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Wheel of Decisions

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"Bust a deal, face the wheel!"
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When a decision needs to be made, or the recipient of a prize must be selected — and no option is more desirable than the others — there are many games that can be used to fairly select an option at random. When Drawing Straws or flipping a coin isn't exciting (or funny) enough, characters resort to the Wheel of Decisions.

A colorful carnival wheel with images of all the different options illustrated on each space. Whichever option the pointer lands on when it stops will be picked. On game shows, there will usually be a Lose A Turn (or other penalty) space that participants hope to avoid.

Usually, an indecisive character will try to use the wheel when they are expected to make an informed decision where a random choice would be completely inappropriate. Expect them to rig the wheel in some way, like having one option way larger than the others. Dense characters may add a "Lose A Turn" even when the wheel is not used as part of a game, leading to the question of why they would design the wheel in a way so as to penalize themselves.

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Sister Trope to Decision Darts.


Examples:

    open/close all folders 

    Advertising 
  • In one Get A Mac ad, PC isn't able to decide on a version of Windows Vista to buy, and designs a wheel with each of the six different editions. He ultimately lands on the Lose A Turn space, and Mac questions why he would have added that section in the first place.
  • This is crossed with Decision Darts in one of the old TV commercials for Bartles & Jaymes Premium Wine Cooler. It showed Frank and Ed selecting a new flavor with a spinning dartboard.

    Anime & Manga 
  • A very dark example on One Piece. Resignations Not Accepted as far as Big Mom is concerned, so anybody who wants to leave has her service or territory must spin one of these; Depending on where the arrow lands, she'll either take a body part or an amount of life-force from the victim. However, your head is included among body parts, and the years stolen are in the fifties or hundreds. And if you don't have enough years left to give (IE, you die) she'll take the remainder from a comrade until the whole bill is paid. The whole show is basically a glorified death sentence to intimidate people from even considering leaving her.

    Comic Books 
  • The Planetary Chance Machine from an early story of the Legion of Super-Heroes, also crossed with Decision Darts in that the spinning wheel tosses off parts of itself—the person they strike is the one chosen.
  • One Richie Rich cover from the 1980s shows Richie about to spin one of these in deciding which of his girlfriends to ask out.
  • In one early issue of Archie Comics' Sonic the Hedgehog, Robotnik decides to fake out whoever's spying on him with one of these; each space is a different evil plan. The logic being that if Robotnik doesn't know what he's doing, neither will the hedgehog. it flops because said spy planted a camera on the wheel beforehand.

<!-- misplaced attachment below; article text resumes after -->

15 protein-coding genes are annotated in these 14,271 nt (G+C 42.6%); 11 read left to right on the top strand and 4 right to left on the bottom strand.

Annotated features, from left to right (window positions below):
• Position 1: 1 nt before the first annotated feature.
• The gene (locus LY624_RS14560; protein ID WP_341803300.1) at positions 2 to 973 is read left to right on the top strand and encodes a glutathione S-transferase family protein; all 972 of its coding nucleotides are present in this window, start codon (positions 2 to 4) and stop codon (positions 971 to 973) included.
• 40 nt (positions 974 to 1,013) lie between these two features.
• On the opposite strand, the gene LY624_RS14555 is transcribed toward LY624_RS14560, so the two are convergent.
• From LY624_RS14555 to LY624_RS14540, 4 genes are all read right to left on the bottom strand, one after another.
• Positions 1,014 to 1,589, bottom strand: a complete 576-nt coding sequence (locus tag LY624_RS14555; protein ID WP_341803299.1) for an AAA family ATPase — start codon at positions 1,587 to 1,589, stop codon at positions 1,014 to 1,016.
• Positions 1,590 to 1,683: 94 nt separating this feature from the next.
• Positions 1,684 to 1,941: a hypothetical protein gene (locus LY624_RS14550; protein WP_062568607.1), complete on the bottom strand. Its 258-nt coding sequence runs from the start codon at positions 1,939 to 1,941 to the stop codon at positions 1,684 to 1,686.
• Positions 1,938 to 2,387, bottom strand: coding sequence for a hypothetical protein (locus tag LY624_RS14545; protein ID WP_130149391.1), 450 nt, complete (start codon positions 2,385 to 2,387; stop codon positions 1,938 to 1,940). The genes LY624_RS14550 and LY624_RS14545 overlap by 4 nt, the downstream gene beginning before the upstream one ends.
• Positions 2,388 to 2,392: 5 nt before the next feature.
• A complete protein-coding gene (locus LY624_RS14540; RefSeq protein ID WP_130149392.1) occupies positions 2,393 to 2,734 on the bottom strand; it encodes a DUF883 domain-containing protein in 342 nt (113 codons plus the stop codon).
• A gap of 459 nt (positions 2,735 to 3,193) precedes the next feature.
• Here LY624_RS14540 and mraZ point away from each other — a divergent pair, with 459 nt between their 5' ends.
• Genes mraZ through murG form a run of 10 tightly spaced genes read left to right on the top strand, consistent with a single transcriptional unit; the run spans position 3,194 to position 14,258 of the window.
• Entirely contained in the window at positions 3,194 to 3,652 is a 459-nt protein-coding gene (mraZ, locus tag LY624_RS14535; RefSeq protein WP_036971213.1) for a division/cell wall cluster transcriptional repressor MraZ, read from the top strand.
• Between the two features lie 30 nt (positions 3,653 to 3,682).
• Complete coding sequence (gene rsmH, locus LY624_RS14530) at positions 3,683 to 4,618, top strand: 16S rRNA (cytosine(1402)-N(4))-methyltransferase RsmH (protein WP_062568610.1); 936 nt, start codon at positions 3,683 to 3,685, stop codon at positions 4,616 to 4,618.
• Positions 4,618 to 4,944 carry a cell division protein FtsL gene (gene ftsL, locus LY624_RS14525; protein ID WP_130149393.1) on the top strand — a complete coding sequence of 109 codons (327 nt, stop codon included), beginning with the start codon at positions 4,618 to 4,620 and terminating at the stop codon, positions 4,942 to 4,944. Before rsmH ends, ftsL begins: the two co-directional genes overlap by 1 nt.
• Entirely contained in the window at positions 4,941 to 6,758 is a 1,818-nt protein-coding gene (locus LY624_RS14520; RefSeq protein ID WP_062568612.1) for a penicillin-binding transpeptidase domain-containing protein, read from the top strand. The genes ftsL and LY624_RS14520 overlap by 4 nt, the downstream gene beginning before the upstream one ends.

• Judge Dredd: The corrupt Judges of Las Vegas use a giant spinning wheel in the Hall of Justice (a repurposed casino) to determine the method of execution for arrested criminals. Of course, they take bets on it.
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    Fan Works 
  • The Ginyu Force in Dragon Ball Z Abridged play the "Wheel of Death" game after securing the Dragon Balls. note 
    Ginyu: Now, the rules are simple: one of my men spins the wheel, and whoever it lands on... he kills!
    Vegeta: WHAT?! When did you have time to set this up?! Is... is that a camera...? What kind of sadistic retard watches this crap?!
    Frieza: [back on ship] Love this show.

    Films — Live-Action 
  • UHF plays with the trope: the game show "Wheel of Fish", where the contestant can choose to win the type of fish the wheel lands on.
  • There was something like this in Scott Pilgrim vs. The World when Scott is trying to figure out what to say. As you can see here, it didn't quite work out as planned.
  • Mad Max: Beyond Thunderdome: Those who break Bartertown's laws must face this. One that is filled with all sorts of punishments — and one chance at complete acquittal. Even better, the wheel has uneven-sized pieces, and guess which piece is the smallest?

    Literature 
  • In some Doctor Dolittle stories, the decision of where to go next is made by spinning a globe and stopping it with one's finger, or opening an atlas and pointing at random.

    Live-Action TV 
  • In teen sitcoms, some girls have the Wheel of Excuses for what they'll say to turn down a boy they don't want to date.
  • Played with on Late Night, where Jimmy Fallon has the wheel of carpet samples. The carpet sample names are often very descriptive (for example "hotel lobby"). There are supposedly "points" awarded based on the carpet sample the wheel lands on, but these are arbitrary. The wheel only chooses the carpet sample the audience member/player may get if he/she "wins".
  • In FOX's pseudo-reality show My Big Fat Obnoxious Boss (a parody of The Apprentice), the Man Behind the Man, who makes the decisions on who gets fired, is a monkey with a decision wheel.
  • Lexx: Episode 1.3, "Eating Pattern". The people controlled by the Satellite Worms incorporated a spinning wheel in their sadistic pattern-making ritual.
  • Some seasons of Have I Got News for You have had rounds where one of these is used to choose the headlines (other seasons have used variations, such as strength-o-meters).
  • KYTV: "Challenge Anna", its parody of Challenge Anneka, uses such a wheel to add extra difficulties to Anna's task.
  • An episode of Ed featured a judge who used one of these to decide the punishment for anyone he found guilty. Notably, Carol had to sing "Bad, Bad Leroy Brown" as part of her sentence.
  • The Late Show with Stephen Colbert uses the Wheel of News.